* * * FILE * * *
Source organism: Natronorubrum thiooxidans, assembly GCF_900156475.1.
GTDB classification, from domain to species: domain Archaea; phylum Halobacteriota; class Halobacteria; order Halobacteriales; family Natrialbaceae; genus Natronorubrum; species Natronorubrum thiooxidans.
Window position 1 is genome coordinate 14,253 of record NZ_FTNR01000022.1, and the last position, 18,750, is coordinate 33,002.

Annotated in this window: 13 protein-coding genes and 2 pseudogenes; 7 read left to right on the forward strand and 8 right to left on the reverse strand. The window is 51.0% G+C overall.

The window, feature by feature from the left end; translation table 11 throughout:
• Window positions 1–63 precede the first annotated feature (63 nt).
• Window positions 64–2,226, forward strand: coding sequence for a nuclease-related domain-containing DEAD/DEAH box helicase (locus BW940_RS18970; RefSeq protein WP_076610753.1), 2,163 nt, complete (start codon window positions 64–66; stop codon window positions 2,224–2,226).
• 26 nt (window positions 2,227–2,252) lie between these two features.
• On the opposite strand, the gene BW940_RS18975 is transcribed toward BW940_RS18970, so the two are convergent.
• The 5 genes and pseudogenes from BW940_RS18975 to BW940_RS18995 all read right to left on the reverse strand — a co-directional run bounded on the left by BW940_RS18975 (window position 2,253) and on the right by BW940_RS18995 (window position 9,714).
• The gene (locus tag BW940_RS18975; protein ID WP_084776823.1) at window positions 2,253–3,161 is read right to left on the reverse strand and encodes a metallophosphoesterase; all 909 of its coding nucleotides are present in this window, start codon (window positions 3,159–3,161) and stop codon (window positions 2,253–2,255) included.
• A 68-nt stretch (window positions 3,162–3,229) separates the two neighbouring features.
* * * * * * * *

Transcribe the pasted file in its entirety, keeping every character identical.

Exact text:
Source organism: Natronorubrum thiooxidans, assembly GCF_900156475.1.
GTDB classification, from domain to species: domain Archaea; phylum Halobacteriota; class Halobacteria; order Halobacteriales; family Natrialbaceae; genus Natronorubrum; species Natronorubrum thiooxidans.
Window position 1 is genome coordinate 14,253 of record NZ_FTNR01000022.1, and the last position, 18,750, is coordinate 33,002.

Annotated in this window: 13 protein-coding genes and 2 pseudogenes; 7 read left to right on the forward strand and 8 right to left on the reverse strand. The window is 51.0% G+C overall.

The window, feature by feature from the left end; translation table 11 throughout:
• Window positions 1–63 precede the first annotated feature (63 nt).
• Window positions 64–2,226, forward strand: coding sequence for a nuclease-related domain-containing DEAD/DEAH box helicase (locus BW940_RS18970; RefSeq protein WP_076610753.1), 2,163 nt, complete (start codon window positions 64–66; stop codon window positions 2,224–2,226).
• 26 nt (window positions 2,227–2,252) lie between these two features.
• On the opposite strand, the gene BW940_RS18975 is transcribed toward BW940_RS18970, so the two are convergent.
• The 5 genes and pseudogenes from BW940_RS18975 to BW940_RS18995 all read right to left on the reverse strand — a co-directional run bounded on the left by BW940_RS18975 (window position 2,253) and on the right by BW940_RS18995 (window position 9,714).
• The gene (locus tag BW940_RS18975; protein ID WP_084776823.1) at window positions 2,253–3,161 is read right to left on the reverse strand and encodes a metallophosphoesterase; all 909 of its coding nucleotides are present in this window, start codon (window positions 3,159–3,161) and stop codon (window positions 2,253–2,255) included.
• A 68-nt stretch (window positions 3,162–3,229) separates the two neighbouring features.